before joining the De Brissot household as Madame's
dame de compagnie.

It would also give her a chance to practise her French. She'd been the star

pupil at school, and gone on to improve her fluency at evening classes. But

there'd be no opportunity to try out her skill at the Chateau Haut Arignac, as

Margaret de Brissot had been told during the preliminary correspondence

that 'Margot' spoke no French.

'Quite useful really,' her stepsister had commented offhandedly when Meg

protested at the arbitrary decision. 'If anyone asks awkward questions, you

can just play dumb.'

'I don't want to play anything,' Meg said bitterly.

She felt wretchedly guilty about the charade she was undertaking. She was

setting out to deceive an elderly, nearly blind woman, and for what? To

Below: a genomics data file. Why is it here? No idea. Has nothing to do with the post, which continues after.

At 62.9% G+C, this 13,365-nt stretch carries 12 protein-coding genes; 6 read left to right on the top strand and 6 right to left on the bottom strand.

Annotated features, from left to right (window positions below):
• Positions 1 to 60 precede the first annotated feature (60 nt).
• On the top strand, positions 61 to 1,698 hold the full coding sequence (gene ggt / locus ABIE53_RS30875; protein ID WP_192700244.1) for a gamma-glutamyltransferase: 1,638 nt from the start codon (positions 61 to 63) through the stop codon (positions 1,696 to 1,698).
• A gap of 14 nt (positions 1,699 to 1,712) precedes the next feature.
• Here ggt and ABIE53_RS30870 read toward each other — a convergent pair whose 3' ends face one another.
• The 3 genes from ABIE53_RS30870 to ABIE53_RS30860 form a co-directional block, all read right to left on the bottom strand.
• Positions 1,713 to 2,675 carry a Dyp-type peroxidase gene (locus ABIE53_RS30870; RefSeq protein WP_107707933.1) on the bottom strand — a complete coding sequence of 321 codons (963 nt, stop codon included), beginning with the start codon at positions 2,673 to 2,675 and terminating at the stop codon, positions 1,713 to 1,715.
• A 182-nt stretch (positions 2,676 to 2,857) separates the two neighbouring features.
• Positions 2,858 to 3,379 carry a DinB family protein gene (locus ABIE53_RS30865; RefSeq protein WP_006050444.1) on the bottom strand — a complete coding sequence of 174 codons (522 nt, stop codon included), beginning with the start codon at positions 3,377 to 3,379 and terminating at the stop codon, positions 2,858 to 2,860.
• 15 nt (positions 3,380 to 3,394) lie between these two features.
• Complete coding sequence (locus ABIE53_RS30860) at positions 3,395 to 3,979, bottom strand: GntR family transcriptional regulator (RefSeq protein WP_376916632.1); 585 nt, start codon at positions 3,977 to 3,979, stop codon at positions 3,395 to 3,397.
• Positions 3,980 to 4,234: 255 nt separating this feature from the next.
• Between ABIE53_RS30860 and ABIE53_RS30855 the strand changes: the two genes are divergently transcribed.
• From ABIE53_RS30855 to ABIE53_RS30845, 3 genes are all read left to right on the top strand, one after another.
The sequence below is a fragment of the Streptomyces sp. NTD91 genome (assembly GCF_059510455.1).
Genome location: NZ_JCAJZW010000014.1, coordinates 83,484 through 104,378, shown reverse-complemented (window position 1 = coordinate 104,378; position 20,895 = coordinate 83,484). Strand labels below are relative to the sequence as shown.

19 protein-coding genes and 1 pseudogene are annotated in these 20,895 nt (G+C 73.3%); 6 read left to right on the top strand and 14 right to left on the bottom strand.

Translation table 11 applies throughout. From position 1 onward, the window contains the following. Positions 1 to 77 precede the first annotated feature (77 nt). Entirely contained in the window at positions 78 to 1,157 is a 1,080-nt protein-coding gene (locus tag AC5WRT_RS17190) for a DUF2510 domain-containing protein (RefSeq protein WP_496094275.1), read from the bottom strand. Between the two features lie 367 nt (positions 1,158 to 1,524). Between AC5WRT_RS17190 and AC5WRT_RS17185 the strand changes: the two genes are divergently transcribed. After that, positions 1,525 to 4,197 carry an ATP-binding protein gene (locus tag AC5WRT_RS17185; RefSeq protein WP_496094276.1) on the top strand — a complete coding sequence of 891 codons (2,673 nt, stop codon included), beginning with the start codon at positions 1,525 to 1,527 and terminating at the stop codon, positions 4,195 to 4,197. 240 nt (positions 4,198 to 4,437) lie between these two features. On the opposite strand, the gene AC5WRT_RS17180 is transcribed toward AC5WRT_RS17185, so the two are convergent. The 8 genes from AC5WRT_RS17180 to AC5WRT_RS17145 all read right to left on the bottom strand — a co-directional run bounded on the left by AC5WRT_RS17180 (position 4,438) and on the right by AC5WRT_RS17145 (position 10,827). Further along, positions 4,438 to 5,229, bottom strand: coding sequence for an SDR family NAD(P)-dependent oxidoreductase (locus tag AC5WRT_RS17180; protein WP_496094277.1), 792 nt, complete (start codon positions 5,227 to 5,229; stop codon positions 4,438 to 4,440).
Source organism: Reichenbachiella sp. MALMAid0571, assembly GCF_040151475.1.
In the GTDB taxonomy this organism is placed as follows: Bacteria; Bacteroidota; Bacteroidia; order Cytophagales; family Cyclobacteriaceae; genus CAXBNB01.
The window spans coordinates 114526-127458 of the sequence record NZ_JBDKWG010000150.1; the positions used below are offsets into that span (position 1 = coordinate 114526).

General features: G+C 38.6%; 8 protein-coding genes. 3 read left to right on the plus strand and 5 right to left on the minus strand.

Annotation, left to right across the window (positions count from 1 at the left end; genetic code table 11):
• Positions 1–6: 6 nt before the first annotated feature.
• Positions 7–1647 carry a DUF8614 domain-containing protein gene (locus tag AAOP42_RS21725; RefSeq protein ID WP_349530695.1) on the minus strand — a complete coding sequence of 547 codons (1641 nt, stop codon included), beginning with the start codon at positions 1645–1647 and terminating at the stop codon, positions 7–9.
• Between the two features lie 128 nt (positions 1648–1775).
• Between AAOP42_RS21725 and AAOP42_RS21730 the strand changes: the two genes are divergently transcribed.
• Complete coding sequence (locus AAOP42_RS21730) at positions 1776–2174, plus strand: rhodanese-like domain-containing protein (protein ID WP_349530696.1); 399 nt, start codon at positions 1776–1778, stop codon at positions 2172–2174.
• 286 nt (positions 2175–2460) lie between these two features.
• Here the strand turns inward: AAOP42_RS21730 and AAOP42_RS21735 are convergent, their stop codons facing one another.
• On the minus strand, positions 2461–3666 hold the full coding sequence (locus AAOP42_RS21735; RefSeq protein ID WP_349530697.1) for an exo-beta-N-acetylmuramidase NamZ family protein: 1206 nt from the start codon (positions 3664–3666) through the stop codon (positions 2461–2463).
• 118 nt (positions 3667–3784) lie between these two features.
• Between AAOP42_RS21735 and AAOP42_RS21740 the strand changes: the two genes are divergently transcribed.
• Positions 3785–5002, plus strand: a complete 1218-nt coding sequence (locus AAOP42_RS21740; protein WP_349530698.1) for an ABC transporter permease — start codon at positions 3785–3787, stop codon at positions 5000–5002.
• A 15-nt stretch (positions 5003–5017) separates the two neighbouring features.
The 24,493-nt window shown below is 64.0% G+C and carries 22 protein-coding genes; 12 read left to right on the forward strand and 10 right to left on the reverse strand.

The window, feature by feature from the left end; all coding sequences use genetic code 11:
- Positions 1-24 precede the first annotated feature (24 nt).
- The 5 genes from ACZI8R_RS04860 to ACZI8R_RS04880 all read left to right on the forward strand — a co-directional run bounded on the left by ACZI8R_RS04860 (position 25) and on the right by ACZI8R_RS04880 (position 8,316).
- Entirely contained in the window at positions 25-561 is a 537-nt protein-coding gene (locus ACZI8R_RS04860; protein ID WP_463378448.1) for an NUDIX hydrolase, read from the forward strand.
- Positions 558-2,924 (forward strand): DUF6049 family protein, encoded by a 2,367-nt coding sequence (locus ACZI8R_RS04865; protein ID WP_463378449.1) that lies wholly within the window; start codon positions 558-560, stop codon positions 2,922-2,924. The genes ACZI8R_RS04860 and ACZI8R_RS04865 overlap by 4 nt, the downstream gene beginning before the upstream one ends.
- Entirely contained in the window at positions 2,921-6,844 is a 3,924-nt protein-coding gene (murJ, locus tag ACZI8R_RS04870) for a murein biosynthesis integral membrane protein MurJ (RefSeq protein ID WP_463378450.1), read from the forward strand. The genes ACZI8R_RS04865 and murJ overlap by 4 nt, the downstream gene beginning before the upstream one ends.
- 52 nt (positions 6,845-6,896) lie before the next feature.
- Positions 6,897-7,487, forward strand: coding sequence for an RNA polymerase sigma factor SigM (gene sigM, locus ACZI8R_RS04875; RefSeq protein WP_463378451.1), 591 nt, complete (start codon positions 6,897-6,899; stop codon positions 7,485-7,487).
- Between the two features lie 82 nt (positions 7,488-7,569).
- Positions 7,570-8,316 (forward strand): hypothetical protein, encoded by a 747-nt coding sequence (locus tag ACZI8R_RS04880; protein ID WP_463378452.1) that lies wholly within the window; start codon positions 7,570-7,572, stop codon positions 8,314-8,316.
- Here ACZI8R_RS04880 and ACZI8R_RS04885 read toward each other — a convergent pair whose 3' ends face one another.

further her stepsister's ruthless determination to break up her lover's

marriage. And to hurt some unknown and presumably unsuspecting woman

and her children along the way.

Even the knowledge that Nanny's occupancy of Brydons Cottage would be

secure couldn't alleviate her profound misgivings about the whole affair, and

her unwilling role in it. Damn Margot and her sordid affair, she thought,

drumming her fingers on the steering-wheel.

Then, as if a drain had been unblocked somewhere, the traffic moved off,

and Meg realised she was on her way. She proceeded with a certain amount

of care, at first, accustoming herself to the unfamiliar road conditions, as

well as the novelty of having a vehicle totally at her own disposal. But it

didn't take her long to realise she was on good roads, with far less volume of

BOOK: Dawn Song